10. Di
    July 4, 2019 / 9:14 am

    In tears here. I’ve just been FaceTiming with my two tiny (2yo & 9mo) grandchildren who live a million miles away in the middle of Australia on a massive property. I was looking at my youngest son, all grown up being a daddy. Then reading this has made the tears flow. I do no know where the time went with my own children. One minute they are born, and you are stumbling around at night trying to breastfeed them, and the next minute my youngest son has two babies. You really just do have to stay in the present and enjoy the wild ride. The day I became an empty nester was the worst, I think.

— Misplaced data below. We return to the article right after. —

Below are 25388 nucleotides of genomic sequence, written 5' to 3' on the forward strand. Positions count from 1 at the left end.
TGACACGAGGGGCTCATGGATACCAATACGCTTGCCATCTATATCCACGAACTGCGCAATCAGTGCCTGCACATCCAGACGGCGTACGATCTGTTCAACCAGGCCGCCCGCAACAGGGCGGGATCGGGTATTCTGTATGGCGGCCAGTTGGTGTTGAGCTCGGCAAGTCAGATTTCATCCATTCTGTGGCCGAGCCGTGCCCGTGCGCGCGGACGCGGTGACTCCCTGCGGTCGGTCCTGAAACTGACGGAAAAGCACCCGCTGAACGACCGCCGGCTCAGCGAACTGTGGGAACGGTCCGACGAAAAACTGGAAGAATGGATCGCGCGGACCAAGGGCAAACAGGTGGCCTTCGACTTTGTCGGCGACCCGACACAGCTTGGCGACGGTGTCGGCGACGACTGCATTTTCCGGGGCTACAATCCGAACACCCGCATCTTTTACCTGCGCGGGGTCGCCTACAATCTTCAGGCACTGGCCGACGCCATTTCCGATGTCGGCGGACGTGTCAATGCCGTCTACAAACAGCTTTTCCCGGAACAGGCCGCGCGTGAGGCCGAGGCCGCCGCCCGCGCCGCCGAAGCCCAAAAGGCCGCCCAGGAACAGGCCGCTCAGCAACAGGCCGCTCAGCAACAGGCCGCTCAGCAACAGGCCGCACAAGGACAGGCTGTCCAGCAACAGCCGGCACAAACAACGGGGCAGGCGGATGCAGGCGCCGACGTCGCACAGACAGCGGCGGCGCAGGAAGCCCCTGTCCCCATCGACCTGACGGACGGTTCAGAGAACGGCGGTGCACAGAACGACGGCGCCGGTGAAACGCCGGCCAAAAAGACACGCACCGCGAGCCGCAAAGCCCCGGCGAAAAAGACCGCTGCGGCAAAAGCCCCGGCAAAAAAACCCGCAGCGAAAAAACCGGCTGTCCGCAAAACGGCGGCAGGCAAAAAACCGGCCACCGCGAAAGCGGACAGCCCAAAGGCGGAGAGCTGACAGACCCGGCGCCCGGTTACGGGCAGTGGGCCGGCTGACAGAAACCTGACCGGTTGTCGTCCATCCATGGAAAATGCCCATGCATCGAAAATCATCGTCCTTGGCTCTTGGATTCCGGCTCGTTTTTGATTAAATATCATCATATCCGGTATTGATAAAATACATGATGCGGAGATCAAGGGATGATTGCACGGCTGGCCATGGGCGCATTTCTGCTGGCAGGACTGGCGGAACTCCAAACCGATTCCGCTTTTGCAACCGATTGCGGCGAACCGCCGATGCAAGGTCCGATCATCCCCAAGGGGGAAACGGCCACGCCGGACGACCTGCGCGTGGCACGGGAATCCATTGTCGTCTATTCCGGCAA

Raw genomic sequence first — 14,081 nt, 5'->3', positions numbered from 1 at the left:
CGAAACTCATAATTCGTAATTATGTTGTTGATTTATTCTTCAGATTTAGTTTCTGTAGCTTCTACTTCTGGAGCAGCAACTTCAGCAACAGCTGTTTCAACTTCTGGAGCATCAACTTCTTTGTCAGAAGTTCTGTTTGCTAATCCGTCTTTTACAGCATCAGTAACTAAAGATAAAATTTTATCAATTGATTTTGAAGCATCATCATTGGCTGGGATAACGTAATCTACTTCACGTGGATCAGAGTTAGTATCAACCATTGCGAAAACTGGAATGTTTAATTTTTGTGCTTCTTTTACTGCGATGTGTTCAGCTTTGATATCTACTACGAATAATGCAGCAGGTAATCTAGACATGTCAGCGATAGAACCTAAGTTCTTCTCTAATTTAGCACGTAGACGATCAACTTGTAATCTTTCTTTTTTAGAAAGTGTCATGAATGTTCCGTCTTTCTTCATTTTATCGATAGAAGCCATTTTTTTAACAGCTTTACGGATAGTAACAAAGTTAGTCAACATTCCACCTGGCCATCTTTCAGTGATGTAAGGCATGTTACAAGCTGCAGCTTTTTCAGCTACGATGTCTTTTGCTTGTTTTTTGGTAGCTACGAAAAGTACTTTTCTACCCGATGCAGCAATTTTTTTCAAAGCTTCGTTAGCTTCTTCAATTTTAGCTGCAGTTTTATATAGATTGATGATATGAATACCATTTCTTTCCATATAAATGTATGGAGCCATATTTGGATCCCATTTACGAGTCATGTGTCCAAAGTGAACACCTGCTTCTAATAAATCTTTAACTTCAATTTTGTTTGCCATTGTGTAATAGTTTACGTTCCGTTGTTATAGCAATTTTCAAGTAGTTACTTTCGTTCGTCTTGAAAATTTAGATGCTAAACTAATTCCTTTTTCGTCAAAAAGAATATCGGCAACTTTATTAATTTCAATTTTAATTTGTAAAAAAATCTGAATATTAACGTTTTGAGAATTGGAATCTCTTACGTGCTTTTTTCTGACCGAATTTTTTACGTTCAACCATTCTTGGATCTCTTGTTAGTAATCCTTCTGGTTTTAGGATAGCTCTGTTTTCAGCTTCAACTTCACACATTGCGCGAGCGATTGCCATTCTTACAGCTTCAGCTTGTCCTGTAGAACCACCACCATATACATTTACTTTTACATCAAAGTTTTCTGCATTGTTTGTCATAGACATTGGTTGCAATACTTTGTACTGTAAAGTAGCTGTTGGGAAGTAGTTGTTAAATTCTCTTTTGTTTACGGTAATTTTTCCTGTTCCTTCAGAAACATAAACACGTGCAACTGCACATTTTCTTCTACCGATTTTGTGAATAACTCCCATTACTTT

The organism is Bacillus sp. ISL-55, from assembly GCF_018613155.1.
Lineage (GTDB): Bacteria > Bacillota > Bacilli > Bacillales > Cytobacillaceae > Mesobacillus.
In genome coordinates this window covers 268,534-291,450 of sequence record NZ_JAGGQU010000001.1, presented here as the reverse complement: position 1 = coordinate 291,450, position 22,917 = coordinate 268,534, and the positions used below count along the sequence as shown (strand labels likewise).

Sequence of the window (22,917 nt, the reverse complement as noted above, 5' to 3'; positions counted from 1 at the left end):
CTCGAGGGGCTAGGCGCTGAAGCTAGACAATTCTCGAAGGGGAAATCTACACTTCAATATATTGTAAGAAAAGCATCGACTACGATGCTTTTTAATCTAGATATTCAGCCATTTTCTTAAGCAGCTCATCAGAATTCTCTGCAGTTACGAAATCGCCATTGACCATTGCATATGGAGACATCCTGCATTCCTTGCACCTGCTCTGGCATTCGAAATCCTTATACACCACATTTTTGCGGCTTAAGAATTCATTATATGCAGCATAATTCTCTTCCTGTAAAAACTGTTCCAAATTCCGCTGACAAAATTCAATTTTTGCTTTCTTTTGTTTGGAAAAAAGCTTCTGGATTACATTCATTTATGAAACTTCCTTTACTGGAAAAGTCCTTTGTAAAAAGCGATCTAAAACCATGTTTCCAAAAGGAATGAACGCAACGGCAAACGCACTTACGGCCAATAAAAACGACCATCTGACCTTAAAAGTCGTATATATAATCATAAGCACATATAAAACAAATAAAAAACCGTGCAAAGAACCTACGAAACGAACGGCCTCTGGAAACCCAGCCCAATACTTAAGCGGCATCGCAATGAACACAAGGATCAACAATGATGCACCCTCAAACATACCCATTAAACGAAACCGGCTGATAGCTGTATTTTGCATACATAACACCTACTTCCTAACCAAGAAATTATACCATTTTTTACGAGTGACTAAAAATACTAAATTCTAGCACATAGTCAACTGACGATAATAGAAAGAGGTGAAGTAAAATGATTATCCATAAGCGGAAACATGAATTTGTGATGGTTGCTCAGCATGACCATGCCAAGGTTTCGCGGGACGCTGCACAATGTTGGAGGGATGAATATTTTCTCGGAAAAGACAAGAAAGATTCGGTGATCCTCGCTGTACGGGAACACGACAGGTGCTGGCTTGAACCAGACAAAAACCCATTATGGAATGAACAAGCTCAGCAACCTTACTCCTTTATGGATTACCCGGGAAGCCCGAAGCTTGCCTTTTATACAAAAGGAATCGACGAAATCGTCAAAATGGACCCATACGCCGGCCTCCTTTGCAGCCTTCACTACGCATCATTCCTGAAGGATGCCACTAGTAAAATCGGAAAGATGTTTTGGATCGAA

• July 4, 2019 / 9:32 am

      Oh, I can’t even imagine the empty nest. I’ve just welled up!! Oh we are a pair. Thank you for your comments over all of these years xx

  11. Vera
    July 4, 2019 / 7:22 am

    I love the way you express your feelings concerning motherhood, Ruth. I have two big girls (12 and 10) and a small boy, 3 in September. I always felt that 3 is a big change and as we are not having any more children it really hit me that this is the end of an era. Also: my 12-year-old belongs more and more to the world and less and less to me and this is another kind of a heartbreak. (Oh, wow, I really upset myself, crying over my coffee right now.) Have a lovely day, everyone! :)

  12. Jenny alden
    July 4, 2019 / 6:26 am

    You are a lovely writer Ruth, I look forward to these types of posts. Thank you x

  13. sarah
    July 4, 2019 / 2:36 am